There are plenty of possible actions, all useful but (most) actions cost money. You may advertise in a region where your marker is in Advertising mode (for $1) by rolling a die. A number greater than the “Resistance Value” (shown prominently on your Regional Marker) moves your marker up one space. Fail and it stays where it is. For $1, you can flip a Regional Marker from one side to the other. For another $1, you can move your President or VP marker to another region (to use its die roll modifying abilities). There are other options available but the most expensive are Conducting Opposition Research and Fundraising.

Your Presidential or VP nominee may move to Campaign Headquarters and buy the top card of the Opposition Research deck for $2. This is, in effect, a blind draw. These cards may or may not be helpful to you. (Some, for example, remove opposing candidates from an area thereby increasing the odds for your action in a region to be successful). Or you can spend $2 for Fund Raising which allows you to move your War Chest marker one space ahead to significantly increase the amount of money available for use in a future turn. But if money is tight, you can always take out a loan for $1. Loans are repaid by having either Nominee’s marker at Campaign Headquarters and spending $1. (You can never have more than one loan at a time). It is also good to remember that you cannot save money from turn to turn. No more than $1 may be left on your Campaign Financing Track at the end of the turn.

When the last Event card has been played, the game is in the “Home Stretch”. Remaining cards in the Reserve Deck are shuffled and played as though they were Event cards. At this point in the game, money becomes even tighter since Reserve cards do not adds money to your campaign coffers. This is when the importance of your War Chest becomes paramount and the difference between being able to drive home your campaign to victory or flail helplessly as the election slips away from you. When the deck of cards have been gone through, it is now Election Night and it’s time to see how successful your campaign has been.

You win all the states that are below your Strategy Marker In each Region, States above your marker go to the Opposition. If you marker in on a state’s space (or if your marker is in Advertising mode, the states above and below your marker too), are “up for grabs”. These “toss up” states are resolved through a single modified (including +1 if the state is your base color [red or blue], -1 if it’s the color of the Opposition etc.) die roll. A result of 1, 2 or 3 means you lose that state; 4, 5 or 6 and the state is yours. (The 1 always fails and 6 always wins rule, however, is still in effect.) With the winner in all states determined, electoral votes are totaled.

When the game began, both Democrats and Republicans had “guaranteed” votes. Since to be president, you need a total of 270 (or more) electoral votes, you need 169 more votes if you are Republican or 95 more votes if you are Democrat to add to your already “guaranteed” amount, to win the game, If you’ve met or exceeded your required number, you are victorious. Otherwise, the Opposition has won control of the White House for the next four years.

Swing States 2012 allows for a basic game where generic candidates go head to head but it also provides a host of candidate cards of real, current, politicos and contenders for the Presidency. All of the big names are there: Barack Obama, Joe Biden, Hillary Clinton, Mitt Romney, Mike Huckabee, Chris Christie, Rick Santorum, Ron Paul and more so you can construct you own “dream ticket” if you like. Add a plus for prescience to the designers for including Paul Ryan so players can construct the actual 2012 Republican ticket of Romney-Ryan if so desired. Other election variants are offered as well.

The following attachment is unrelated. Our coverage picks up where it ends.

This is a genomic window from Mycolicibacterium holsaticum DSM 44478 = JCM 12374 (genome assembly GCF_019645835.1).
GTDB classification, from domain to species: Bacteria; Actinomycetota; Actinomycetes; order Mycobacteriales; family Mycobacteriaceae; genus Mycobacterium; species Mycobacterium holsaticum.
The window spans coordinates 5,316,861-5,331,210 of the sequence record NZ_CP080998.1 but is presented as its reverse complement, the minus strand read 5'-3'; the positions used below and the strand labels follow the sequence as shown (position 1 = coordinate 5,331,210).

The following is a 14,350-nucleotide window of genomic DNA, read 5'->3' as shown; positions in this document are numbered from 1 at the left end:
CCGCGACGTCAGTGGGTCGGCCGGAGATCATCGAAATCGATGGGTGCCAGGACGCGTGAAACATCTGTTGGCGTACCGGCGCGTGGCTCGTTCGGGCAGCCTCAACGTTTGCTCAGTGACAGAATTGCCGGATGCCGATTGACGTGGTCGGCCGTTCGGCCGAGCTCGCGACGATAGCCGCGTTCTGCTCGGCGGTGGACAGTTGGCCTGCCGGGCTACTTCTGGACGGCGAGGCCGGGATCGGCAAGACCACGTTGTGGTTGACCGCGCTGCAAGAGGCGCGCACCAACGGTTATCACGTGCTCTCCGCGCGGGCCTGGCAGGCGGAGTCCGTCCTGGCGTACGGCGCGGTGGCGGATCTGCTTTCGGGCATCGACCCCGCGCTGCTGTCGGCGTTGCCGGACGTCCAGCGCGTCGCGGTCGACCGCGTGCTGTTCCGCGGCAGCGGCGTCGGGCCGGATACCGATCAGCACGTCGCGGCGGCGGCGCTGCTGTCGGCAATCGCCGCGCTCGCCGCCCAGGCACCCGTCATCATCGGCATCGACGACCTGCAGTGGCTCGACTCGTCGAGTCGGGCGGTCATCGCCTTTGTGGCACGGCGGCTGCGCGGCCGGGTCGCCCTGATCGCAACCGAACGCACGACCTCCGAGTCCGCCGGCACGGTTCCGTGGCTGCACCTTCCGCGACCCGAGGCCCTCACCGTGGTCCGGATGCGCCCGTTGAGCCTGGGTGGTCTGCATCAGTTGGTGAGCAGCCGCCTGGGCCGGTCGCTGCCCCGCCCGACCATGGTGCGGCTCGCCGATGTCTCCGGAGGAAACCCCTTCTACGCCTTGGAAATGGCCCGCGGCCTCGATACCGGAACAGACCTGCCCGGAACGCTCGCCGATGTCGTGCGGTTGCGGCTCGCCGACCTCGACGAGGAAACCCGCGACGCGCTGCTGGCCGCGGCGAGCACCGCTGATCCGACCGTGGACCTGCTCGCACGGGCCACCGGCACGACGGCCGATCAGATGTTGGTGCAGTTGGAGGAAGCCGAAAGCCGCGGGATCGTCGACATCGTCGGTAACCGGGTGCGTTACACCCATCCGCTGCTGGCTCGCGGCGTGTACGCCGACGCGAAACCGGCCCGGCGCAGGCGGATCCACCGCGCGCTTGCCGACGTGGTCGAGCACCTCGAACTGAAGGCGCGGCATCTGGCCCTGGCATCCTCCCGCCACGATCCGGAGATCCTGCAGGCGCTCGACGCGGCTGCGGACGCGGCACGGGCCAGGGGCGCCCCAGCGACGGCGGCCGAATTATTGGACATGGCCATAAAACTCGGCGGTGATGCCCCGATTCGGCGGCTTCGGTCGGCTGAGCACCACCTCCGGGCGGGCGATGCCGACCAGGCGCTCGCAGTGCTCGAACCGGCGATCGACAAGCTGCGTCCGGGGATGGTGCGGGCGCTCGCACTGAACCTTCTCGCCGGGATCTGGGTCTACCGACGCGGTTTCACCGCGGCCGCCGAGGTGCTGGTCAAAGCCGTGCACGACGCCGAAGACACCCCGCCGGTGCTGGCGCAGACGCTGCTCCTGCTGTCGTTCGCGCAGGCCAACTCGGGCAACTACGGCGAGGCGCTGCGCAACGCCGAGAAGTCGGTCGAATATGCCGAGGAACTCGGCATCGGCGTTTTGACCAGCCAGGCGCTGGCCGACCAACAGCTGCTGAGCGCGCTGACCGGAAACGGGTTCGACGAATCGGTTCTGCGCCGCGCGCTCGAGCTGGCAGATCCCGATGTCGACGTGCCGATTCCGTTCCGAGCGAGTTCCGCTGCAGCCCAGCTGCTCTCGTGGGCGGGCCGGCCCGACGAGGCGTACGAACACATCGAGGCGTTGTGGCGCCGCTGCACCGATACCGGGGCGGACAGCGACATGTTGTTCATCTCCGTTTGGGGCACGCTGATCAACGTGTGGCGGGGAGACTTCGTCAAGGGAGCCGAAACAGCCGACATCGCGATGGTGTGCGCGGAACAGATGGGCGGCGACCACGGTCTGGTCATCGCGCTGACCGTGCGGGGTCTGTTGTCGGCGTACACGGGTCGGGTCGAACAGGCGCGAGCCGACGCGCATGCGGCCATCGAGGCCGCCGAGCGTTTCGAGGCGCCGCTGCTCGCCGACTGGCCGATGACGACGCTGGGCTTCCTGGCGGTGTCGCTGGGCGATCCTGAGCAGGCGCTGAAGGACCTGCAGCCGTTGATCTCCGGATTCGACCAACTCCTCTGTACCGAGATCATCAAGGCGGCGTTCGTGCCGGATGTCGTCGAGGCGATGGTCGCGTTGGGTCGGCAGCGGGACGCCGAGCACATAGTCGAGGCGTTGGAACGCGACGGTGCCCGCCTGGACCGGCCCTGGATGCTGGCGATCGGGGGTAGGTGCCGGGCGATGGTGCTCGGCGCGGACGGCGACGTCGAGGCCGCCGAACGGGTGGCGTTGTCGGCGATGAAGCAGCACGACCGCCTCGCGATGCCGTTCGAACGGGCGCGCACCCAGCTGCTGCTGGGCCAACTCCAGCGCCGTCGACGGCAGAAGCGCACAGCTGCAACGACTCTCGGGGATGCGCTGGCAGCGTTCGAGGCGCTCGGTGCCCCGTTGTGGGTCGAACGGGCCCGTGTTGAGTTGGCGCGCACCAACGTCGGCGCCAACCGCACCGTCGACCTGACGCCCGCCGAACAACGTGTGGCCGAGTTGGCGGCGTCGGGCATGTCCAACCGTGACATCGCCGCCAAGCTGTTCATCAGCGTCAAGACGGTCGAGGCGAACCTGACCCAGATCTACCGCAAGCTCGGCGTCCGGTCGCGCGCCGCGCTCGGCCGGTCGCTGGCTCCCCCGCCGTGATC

The game recognizes today’s political realities: states seemingly irrevocably committed to one party or the other, swing states being pivotal in the election, money and funding being critical, scandal, the power of debates – all contributing to the game’s sense of reality. Capturing all these nuances results in a lot of icons being used: triangles in different colors, circles in different colors, lightning bolts etc. Also, some of the concepts are a little counter-intuitive. For example, you tend to think of campaigning as an aggressive action but here Campaign mode is defensive, a counterbalance to Advertising which IS offense. Digesting all of this can require several plays. Fortunately, the rulebook covers everything (with examples) and the play mat also serves as a valuable play aid clearly listing what Presidential and VP nominees can do and where they can do it as well as listing (and concisely explaining) available actions and their costs. This saves a lot of time in minimizing rulebook consults during play. Graphics are good particularly the use of a bar graph type of game board that vividly captures the rise and fall of campaign fortunes. Planning the campaign is also challenging since all Event cards are not used in a game. As a result, it is impossible to know for sure what is coming and insures that games have variety. The heavy reliance on die rolling can be a little frustrating as you can easily blame the loss of a state on bad luck but even that simulates the power of unforeseen circumstances that can snatch victory from the jaws of defeat or turn a win into a loss in the blink of an eye.

Swing States 2012 is a full bodied foray into the power politics of presidential elections. Every turn offers decisions to make and sudden events can require changes in plans that can be costly in time and money. Playing against the game system can be tough. It is, in fact, like most presidential elections: hard hitting, challenging, demanding and unpredictable – all of which makes for a first rate election game.- – – – Herb Levy